UN officials begin preparations to reprocess MPP migrants in Matamoros

Migrants in Matamoros under a Trump era program that forced them to wait in Mexico for U.S. court hearings for nearly two years are preparing today to enter the U.S. in small groups for reprocessing.

United Nations agencies announced they will begin helping people at the camp prepare to cross into the U.S. The Thursday start date, stalled from last Friday, was confirmed by multiple sources.

On Wednesday morning, the Department of Homeland Security announced it intended to begin soon.

“Beginning this week, with the support of the Government of Mexico and international humanitarian organizations, the United States will begin to process current residents of the Matamoros camp in Mexico,” a statement read in part.

There are about 750 people currently living at the Matamoros camp who are prioritized for the process due to the unsafe and unsanitary conditions.

“New arrivals to the Matamoros camp will not gain entry into the United States through this limited process,” the DHS statement added.

People living outside the camp with active MPP cases will also be processed, though not initially prioritized.

The U.S. estimates there are 25,000 people overall under the Migrant Protection Protocols, or MPP, who have active cases and qualify for the massive effort to reprocess them and grant them temporary entry into the country while they wait for the decision on their pending asylum claims.

Groups will enter into the country in small quantities. Sister Norma Pimentel, the executive director of Catholic Charities of the Rio Grande Valley, is part of the nongovernmental organizations providing assistance to those who will be released through the Brownsville port of entry. Pimentel says they expect the first group to be 25 people.

Those efforts will scale up gradually.

All migrants who qualify must register through an online platform, though many have reported problems with the website since its rollout. UN officials stated about 12,000 people registered in its first three days of operation. Other means of enrolling — including email, social media and telephone channels — were added.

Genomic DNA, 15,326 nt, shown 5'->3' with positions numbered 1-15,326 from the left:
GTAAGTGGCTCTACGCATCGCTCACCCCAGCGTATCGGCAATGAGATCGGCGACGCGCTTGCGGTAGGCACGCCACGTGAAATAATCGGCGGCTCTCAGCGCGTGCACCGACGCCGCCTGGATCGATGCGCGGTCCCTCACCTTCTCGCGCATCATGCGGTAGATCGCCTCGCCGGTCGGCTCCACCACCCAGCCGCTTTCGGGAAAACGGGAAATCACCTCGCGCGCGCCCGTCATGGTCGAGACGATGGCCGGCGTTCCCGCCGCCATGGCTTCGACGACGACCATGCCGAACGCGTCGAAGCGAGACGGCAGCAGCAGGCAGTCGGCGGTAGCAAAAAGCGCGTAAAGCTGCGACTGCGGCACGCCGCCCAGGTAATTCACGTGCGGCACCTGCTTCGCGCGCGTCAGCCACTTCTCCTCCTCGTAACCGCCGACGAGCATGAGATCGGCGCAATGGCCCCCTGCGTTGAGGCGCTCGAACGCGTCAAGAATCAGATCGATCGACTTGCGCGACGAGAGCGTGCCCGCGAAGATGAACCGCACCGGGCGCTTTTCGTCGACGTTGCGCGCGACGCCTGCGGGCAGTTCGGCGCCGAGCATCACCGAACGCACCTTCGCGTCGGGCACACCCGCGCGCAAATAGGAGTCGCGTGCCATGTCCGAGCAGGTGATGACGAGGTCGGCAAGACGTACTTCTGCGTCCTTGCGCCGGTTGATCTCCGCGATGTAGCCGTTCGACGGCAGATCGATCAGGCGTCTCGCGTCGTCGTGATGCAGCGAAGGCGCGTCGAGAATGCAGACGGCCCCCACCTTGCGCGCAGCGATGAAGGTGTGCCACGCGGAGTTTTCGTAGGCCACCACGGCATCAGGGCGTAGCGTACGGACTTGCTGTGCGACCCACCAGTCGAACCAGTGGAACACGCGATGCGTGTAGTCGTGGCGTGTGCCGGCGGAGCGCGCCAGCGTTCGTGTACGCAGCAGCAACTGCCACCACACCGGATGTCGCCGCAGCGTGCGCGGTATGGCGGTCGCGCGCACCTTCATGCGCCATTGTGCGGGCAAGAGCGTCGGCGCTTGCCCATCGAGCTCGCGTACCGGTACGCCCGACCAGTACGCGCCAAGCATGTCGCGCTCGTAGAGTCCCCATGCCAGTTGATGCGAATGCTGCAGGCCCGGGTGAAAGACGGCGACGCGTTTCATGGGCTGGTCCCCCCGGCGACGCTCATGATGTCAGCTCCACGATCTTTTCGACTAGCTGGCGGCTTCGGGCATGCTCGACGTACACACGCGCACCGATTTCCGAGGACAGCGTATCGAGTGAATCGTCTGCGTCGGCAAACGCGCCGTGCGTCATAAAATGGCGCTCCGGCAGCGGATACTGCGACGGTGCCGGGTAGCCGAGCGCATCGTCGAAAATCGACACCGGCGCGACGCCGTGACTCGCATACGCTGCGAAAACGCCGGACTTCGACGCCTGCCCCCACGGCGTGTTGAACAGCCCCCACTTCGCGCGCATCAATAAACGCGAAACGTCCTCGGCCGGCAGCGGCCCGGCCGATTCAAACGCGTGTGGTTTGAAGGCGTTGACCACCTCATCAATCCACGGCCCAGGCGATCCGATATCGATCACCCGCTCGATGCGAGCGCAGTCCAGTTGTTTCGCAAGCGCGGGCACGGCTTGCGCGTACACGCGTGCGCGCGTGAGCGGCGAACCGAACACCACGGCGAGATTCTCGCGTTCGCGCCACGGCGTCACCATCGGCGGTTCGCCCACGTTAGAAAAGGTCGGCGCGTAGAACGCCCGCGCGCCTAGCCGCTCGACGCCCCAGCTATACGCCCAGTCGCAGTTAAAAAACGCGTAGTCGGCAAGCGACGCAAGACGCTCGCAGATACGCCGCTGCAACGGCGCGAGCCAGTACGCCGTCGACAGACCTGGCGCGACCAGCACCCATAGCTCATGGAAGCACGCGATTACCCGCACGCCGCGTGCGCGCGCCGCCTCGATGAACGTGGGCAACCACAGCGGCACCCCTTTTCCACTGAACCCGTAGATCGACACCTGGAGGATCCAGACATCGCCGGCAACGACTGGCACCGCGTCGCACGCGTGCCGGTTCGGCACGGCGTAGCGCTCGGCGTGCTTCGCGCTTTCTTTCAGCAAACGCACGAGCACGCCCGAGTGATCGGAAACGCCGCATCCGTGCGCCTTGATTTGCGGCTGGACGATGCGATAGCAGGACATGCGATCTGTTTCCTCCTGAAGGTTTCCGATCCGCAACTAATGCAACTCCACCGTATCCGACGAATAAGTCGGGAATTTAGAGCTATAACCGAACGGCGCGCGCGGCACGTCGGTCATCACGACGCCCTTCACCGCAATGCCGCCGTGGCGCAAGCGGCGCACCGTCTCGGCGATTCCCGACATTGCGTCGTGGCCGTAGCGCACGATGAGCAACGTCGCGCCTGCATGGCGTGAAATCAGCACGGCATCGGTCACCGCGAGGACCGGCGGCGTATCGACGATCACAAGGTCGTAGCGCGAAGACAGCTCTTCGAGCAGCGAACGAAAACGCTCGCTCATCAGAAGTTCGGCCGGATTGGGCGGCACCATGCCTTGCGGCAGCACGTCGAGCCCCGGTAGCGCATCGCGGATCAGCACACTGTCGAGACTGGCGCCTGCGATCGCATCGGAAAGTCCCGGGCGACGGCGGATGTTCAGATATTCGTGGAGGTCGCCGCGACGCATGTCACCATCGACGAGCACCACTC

Once registered, migrants will receive a call to verify their information. Then U.S. authorities will decide when they enter and notify them to present themselves at the staging areas set up at the northern part of the Matamoros camp.

Migrants must test negative for COVID-19 as the first part of the process. Those who test positive will need to quarantine for ten days before they can be allowed into the U.S.

“The International Organization for Migration (IOM) is conducting COVID-19 tests to ensure protection of public health while the United Nations Children’s Fund (UNICEF) is ensuring humane treatment of children and their families,” a news release read in part.

“In addition to COVID-19 testing,” the news release added, “IOM is also responsible for coordinating the transportation of persons to designated ports of entry.”

A coalition of shelters and nongovernmental organizations, including Catholic Charities of the Rio Grande Valley, are poised to help once the migrants reach the U.S.

Six shelters started preparing to receive an influx of asylum seekers and migrants under MPP since January. Recently, another church was opened to help manage the flow at the McAllen Respite Center, according to the mayor’s statements made during this week’s city commission meeting.

Pimentel said last week, “We want to make sure that things are orderly, that things are done right. That it doesn’t become chaotic and out of control.”

The first group with active MPP cases entered the United States on February 19 at the San Ysidro port of entry between Tijuana and San Diego, the UN confirmed. Migrants will also begin entering through the El Paso port of entry in the coming days.